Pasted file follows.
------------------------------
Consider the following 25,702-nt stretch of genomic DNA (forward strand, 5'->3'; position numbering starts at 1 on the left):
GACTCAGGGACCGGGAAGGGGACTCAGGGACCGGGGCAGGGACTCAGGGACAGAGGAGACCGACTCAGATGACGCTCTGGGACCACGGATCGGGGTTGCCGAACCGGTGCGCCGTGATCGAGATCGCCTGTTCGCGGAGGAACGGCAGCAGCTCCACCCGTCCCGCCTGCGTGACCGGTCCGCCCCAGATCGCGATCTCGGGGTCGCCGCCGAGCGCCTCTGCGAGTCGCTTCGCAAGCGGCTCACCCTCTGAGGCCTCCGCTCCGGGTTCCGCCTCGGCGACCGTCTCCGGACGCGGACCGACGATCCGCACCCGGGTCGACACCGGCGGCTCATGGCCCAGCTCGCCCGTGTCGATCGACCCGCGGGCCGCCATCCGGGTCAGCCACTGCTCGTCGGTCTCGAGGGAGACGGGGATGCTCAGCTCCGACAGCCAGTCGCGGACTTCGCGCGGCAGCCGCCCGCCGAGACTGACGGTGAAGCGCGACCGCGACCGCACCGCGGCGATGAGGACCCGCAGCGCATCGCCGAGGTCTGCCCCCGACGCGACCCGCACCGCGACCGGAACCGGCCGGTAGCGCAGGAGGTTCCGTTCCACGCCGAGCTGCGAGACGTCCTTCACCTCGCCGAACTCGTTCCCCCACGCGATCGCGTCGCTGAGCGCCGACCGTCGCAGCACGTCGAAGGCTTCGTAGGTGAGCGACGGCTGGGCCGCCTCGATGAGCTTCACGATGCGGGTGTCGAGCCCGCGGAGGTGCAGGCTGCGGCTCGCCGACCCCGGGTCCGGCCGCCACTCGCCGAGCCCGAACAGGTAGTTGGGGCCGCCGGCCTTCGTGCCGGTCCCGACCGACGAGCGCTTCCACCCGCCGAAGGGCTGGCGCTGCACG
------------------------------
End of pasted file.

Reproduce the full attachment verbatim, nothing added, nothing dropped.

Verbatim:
Consider the following 25,702-nt stretch of genomic DNA (forward strand, 5'->3'; position numbering starts at 1 on the left):
GACTCAGGGACCGGGAAGGGGACTCAGGGACCGGGGCAGGGACTCAGGGACAGAGGAGACCGACTCAGATGACGCTCTGGGACCACGGATCGGGGTTGCCGAACCGGTGCGCCGTGATCGAGATCGCCTGTTCGCGGAGGAACGGCAGCAGCTCCACCCGTCCCGCCTGCGTGACCGGTCCGCCCCAGATCGCGATCTCGGGGTCGCCGCCGAGCGCCTCTGCGAGTCGCTTCGCAAGCGGCTCACCCTCTGAGGCCTCCGCTCCGGGTTCCGCCTCGGCGACCGTCTCCGGACGCGGACCGACGATCCGCACCCGGGTCGACACCGGCGGCTCATGGCCCAGCTCGCCCGTGTCGATCGACCCGCGGGCCGCCATCCGGGTCAGCCACTGCTCGTCGGTCTCGAGGGAGACGGGGATGCTCAGCTCCGACAGCCAGTCGCGGACTTCGCGCGGCAGCCGCCCGCCGAGACTGACGGTGAAGCGCGACCGCGACCGCACCGCGGCGATGAGGACCCGCAGCGCATCGCCGAGGTCTGCCCCCGACGCGACCCGCACCGCGACCGGAACCGGCCGGTAGCGCAGGAGGTTCCGTTCCACGCCGAGCTGCGAGACGTCCTTCACCTCGCCGAACTCGTTCCCCCACGCGATCGCGTCGCTGAGCGCCGACCGTCGCAGCACGTCGAAGGCTTCGTAGGTGAGCGACGGCTGGGCCGCCTCGATGAGCTTCACGATGCGGGTGTCGAGCCCGCGGAGGTGCAGGCTGCGGCTCGCCGACCCCGGGTCCGGCCGCCACTCGCCGAGCCCGAACAGGTAGTTGGGGCCGCCGGCCTTCGTGCCGGTCCCGACCGACGAGCGCTTCCACCCGCCGAAGGGCTGGCGCTGCACG